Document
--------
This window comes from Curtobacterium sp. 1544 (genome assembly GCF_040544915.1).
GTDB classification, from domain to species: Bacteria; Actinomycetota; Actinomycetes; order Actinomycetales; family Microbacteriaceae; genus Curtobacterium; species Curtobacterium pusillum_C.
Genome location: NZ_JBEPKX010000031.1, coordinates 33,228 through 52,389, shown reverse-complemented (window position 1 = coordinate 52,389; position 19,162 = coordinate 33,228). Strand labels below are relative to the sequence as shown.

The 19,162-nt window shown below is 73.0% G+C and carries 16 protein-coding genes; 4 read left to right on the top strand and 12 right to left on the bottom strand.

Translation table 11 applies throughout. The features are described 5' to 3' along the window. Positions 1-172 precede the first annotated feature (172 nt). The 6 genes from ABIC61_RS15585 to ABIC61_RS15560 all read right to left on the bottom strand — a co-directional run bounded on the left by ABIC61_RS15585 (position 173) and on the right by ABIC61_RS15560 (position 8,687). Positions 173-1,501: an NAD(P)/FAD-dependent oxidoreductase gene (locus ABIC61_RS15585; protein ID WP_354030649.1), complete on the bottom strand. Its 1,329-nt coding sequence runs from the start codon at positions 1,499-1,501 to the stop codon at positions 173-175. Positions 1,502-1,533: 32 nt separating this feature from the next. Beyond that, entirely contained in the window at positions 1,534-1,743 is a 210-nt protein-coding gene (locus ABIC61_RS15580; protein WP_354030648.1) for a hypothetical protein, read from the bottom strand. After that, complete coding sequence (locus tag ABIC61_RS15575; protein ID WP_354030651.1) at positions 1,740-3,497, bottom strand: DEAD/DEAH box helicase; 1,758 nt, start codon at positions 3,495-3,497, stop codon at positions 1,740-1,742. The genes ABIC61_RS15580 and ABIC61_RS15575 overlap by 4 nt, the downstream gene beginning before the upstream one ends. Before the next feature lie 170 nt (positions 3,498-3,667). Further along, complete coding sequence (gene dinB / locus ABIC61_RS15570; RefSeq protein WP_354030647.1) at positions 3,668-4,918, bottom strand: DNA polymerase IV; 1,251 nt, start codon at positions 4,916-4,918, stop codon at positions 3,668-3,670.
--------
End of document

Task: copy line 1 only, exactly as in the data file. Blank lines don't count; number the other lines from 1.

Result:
This window comes from Curtobacterium sp. 1544 (genome assembly GCF_040544915.1).